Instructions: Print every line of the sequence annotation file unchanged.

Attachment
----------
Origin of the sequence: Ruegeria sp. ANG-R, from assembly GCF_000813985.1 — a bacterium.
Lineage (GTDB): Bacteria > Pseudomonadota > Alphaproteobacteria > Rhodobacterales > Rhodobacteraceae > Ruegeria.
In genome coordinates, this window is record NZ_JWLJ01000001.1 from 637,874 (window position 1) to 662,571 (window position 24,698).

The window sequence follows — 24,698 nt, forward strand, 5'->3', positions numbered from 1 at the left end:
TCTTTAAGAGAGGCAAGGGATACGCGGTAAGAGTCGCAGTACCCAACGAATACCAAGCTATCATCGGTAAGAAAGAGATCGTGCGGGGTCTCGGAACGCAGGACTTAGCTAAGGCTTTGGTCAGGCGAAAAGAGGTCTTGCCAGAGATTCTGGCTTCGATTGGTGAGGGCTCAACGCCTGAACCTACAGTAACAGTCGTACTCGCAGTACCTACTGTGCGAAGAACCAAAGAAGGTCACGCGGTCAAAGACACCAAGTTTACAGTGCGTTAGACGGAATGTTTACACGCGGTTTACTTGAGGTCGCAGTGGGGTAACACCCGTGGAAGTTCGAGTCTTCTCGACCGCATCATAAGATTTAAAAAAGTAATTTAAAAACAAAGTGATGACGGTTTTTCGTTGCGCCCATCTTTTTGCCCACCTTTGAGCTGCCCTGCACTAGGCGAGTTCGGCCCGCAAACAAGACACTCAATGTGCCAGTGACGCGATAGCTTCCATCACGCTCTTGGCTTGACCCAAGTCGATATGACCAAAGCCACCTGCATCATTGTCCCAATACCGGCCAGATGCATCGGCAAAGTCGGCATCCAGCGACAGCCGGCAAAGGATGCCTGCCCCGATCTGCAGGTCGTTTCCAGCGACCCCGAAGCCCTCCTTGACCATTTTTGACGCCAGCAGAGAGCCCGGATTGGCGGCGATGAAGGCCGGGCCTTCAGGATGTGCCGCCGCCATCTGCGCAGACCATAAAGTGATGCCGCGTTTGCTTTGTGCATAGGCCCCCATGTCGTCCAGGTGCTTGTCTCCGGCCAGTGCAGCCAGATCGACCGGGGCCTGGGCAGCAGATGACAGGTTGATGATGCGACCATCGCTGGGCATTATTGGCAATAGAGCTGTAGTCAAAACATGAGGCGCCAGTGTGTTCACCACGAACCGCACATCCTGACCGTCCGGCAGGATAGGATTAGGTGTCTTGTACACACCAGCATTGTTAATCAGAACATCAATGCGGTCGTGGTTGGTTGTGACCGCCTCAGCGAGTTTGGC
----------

Origin of the sequence: Ruegeria sp. ANG-R, from assembly GCF_000813985.1 — a bacterium.
Lineage (GTDB): Bacteria > Pseudomonadota > Alphaproteobacteria > Rhodobacterales > Rhodobacteraceae > Ruegeria.
In genome coordinates, this window is record NZ_JWLJ01000001.1 from 637,874 (window position 1) to 662,571 (window position 24,698).

The window sequence follows — 24,698 nt, forward strand, 5'->3', positions numbered from 1 at the left end:
TCTTTAAGAGAGGCAAGGGATACGCGGTAAGAGTCGCAGTACCCAACGAATACCAAGCTATCATCGGTAAGAAAGAGATCGTGCGGGGTCTCGGAACGCAGGACTTAGCTAAGGCTTTGGTCAGGCGAAAAGAGGTCTTGCCAGAGATTCTGGCTTCGATTGGTGAGGGCTCAACGCCTGAACCTACAGTAACAGTCGTACTCGCAGTACCTACTGTGCGAAGAACCAAAGAAGGTCACGCGGTCAAAGACACCAAGTTTACAGTGCGTTAGACGGAATGTTTACACGCGGTTTACTTGAGGTCGCAGTGGGGTAACACCCGTGGAAGTTCGAGTCTTCTCGACCGCATCATAAGATTTAAAAAAGTAATTTAAAAACAAAGTGATGACGGTTTTTCGTTGCGCCCATCTTTTTGCCCACCTTTGAGCTGCCCTGCACTAGGCGAGTTCGGCCCGCAAACAAGACACTCAATGTGCCAGTGACGCGATAGCTTCCATCACGCTCTTGGCTTGACCCAAGTCGATATGACCAAAGCCACCTGCATCATTGTCCCAATACCGGCCAGATGCATCGGCAAAGTCGGCATCCAGCGACAGCCGGCAAAGGATGCCTGCCCCGATCTGCAGGTCGTTTCCAGCGACCCCGAAGCCCTCCTTGACCATTTTTGACGCCAGCAGAGAGCCCGGATTGGCGGCGATGAAGGCCGGGCCTTCAGGATGTGCCGCCGCCATCTGCGCAGACCATAAAGTGATGCCGCGTTTGCTTTGTGCATAGGCCCCCATGTCGTCCAGGTGCTTGTCTCCGGCCAGTGCAGCCAGATCGACCGGGGCCTGGGCAGCAGATGACAGGTTGATGATGCGACCATCGCTGGGCATTATTGGCAATAGAGCTGTAGTCAAAACATGAGGCGCCAGTGTGTTCACCACGAACCGCACATCCTGACCGTCCGGCAGGATAGGATTAGGTGTCTTGTACACACCAGCATTGTTAATCAGAACATCAATGCGGTCGTGGTTGGTTGTGACCGCCTCAGCGAGTTTGGC